What Applegate brings to this spectrum is a portrait of a hapless do-gooder, a reborn angel running away from her devil beginnings and inevitably straight into a wall. And while Applegate's abilities are enough to anchor any ol' 30 minutes you could throw at her, the bonus is that funny women fairly dominate the cast of Samantha Who? The formidable Jean Smart plays her mother, a tart mixture of selfishness (she's shooting a poor-us audition video for Extreme Makeover: Home Edition in the hospital room when Samantha awakes) and genuine affection for a daughter she hopes will forget their combative history.
It's Smart who hilariously first clues us in to Samantha's less-than-charming near past. When her daughter innocently says to her, "You made me who I am," Smart tearily counters with, "That is a terrible thing to say!"
An ebullient Jennifer Esposito, meanwhile, scores wicked laughs as the best friend who thinks she can still coax out the vice-loving queen of mean she knew and loved. And Melissa McCarthy takes a standard oddball role -- as a once-rejected childhood friend of Sam's trying to insinuate herself into her life again -- and finds amusing new contours of sweet/sad awkwardness.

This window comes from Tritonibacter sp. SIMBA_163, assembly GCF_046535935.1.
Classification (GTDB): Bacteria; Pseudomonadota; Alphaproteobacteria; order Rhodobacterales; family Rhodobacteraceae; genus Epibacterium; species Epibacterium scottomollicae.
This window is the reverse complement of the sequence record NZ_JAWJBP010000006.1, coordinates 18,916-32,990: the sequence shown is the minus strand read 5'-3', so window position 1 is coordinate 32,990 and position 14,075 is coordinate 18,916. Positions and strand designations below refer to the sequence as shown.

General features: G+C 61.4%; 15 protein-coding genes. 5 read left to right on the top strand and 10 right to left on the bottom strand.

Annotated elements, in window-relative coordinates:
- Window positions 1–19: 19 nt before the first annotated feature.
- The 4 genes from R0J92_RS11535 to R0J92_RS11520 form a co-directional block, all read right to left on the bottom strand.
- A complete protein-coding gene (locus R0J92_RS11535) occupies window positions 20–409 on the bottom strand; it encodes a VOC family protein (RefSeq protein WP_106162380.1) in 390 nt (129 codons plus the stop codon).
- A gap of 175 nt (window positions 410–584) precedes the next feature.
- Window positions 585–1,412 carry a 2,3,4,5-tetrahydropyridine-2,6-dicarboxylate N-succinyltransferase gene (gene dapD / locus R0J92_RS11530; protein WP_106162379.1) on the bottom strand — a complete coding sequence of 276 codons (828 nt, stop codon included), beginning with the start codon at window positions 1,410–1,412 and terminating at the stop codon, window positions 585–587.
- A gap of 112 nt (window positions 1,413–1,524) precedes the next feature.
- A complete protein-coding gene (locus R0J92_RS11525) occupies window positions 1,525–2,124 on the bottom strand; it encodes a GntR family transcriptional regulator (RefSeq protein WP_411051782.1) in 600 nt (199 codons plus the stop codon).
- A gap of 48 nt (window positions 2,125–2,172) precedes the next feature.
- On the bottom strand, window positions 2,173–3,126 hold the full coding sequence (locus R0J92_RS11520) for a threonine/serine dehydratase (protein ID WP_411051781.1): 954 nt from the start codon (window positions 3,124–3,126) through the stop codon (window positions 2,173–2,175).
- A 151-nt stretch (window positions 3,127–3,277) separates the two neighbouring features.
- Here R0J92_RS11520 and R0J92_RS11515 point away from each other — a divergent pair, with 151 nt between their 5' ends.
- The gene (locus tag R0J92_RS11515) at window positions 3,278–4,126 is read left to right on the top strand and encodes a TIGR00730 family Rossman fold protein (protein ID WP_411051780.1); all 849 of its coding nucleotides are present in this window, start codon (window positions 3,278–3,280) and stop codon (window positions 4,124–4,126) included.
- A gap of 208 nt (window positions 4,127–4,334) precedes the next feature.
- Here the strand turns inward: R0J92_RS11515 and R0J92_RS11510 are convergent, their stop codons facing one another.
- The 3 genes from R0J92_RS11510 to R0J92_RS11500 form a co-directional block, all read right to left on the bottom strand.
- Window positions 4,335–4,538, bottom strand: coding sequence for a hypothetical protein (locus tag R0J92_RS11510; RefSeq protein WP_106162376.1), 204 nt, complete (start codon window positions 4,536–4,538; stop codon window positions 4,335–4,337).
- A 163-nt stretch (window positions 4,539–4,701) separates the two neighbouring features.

Beyond its title, I have no quibble with this well-made, sly, heartwarming and at times giddily funny show. Let amnesia doctors shake their heads again at Hollywood's use of brain injury as a medically unsound, happily convenient on/off switch, because in Applegate, connoisseurs of great comic acting will find much to remember.
Review excerpt by Robert Abele, LA Weekly